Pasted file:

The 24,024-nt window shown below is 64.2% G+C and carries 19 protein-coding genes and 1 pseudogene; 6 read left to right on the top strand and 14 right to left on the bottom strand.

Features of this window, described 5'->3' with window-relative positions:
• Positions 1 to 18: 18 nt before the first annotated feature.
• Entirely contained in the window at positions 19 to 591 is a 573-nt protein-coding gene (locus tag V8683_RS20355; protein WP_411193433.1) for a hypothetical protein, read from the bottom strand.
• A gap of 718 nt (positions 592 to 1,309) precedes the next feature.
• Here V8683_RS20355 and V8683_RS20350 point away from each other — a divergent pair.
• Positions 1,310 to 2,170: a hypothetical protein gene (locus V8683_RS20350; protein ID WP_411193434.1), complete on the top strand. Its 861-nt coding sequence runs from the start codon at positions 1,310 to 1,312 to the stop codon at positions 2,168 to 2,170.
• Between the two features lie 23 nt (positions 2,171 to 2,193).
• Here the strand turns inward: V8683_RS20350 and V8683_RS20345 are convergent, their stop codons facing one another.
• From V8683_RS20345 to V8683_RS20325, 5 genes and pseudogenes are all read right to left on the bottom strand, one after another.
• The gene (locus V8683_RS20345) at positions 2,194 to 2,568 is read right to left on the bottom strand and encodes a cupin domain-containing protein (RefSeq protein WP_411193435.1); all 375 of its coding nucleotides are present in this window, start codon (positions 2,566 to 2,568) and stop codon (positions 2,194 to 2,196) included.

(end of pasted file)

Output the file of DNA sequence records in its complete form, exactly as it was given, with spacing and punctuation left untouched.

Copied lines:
The 24,024-nt window shown below is 64.2% G+C and carries 19 protein-coding genes and 1 pseudogene; 6 read left to right on the top strand and 14 right to left on the bottom strand.

Features of this window, described 5'->3' with window-relative positions:
• Positions 1 to 18: 18 nt before the first annotated feature.
• Entirely contained in the window at positions 19 to 591 is a 573-nt protein-coding gene (locus tag V8683_RS20355; protein WP_411193433.1) for a hypothetical protein, read from the bottom strand.
• A gap of 718 nt (positions 592 to 1,309) precedes the next feature.
• Here V8683_RS20355 and V8683_RS20350 point away from each other — a divergent pair.
• Positions 1,310 to 2,170: a hypothetical protein gene (locus V8683_RS20350; protein ID WP_411193434.1), complete on the top strand. Its 861-nt coding sequence runs from the start codon at positions 1,310 to 1,312 to the stop codon at positions 2,168 to 2,170.
• Between the two features lie 23 nt (positions 2,171 to 2,193).
• Here the strand turns inward: V8683_RS20350 and V8683_RS20345 are convergent, their stop codons facing one another.
• From V8683_RS20345 to V8683_RS20325, 5 genes and pseudogenes are all read right to left on the bottom strand, one after another.
• The gene (locus V8683_RS20345) at positions 2,194 to 2,568 is read right to left on the bottom strand and encodes a cupin domain-containing protein (RefSeq protein WP_411193435.1); all 375 of its coding nucleotides are present in this window, start codon (positions 2,566 to 2,568) and stop codon (positions 2,194 to 2,196) included.